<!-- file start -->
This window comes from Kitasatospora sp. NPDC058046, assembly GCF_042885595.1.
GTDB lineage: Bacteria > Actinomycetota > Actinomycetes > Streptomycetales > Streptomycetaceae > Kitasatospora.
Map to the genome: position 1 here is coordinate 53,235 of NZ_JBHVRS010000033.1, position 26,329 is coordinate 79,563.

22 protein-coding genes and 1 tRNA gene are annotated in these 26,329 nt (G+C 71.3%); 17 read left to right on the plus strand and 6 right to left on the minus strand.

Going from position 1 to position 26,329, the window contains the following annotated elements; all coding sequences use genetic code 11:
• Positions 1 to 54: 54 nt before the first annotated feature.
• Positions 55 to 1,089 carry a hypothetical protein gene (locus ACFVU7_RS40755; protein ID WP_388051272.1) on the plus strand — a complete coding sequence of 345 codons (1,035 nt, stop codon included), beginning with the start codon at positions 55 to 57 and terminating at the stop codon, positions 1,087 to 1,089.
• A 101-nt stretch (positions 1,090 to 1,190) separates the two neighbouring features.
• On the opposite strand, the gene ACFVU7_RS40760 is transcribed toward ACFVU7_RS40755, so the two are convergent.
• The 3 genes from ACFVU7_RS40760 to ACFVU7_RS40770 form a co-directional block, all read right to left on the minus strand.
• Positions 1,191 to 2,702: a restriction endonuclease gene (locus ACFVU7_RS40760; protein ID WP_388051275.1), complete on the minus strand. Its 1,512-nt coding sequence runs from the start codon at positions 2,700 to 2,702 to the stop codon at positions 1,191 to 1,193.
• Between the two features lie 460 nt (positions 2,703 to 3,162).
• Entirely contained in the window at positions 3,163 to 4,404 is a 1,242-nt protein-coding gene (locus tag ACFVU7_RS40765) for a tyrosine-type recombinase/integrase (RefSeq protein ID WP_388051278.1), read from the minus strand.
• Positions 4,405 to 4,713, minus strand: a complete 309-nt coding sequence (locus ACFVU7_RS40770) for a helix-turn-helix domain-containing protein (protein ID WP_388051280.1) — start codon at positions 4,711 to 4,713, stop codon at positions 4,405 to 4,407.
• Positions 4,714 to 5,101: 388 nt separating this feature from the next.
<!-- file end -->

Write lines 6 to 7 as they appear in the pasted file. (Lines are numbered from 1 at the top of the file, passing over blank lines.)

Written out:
• Positions 1 to 54: 54 nt before the first annotated feature.
• Positions 55 to 1,089 carry a hypothetical protein gene (locus ACFVU7_RS40755; protein ID WP_388051272.1) on the plus strand — a complete coding sequence of 345 codons (1,035 nt, stop codon included), beginning with the start codon at positions 55 to 57 and terminating at the stop codon, positions 1,087 to 1,089.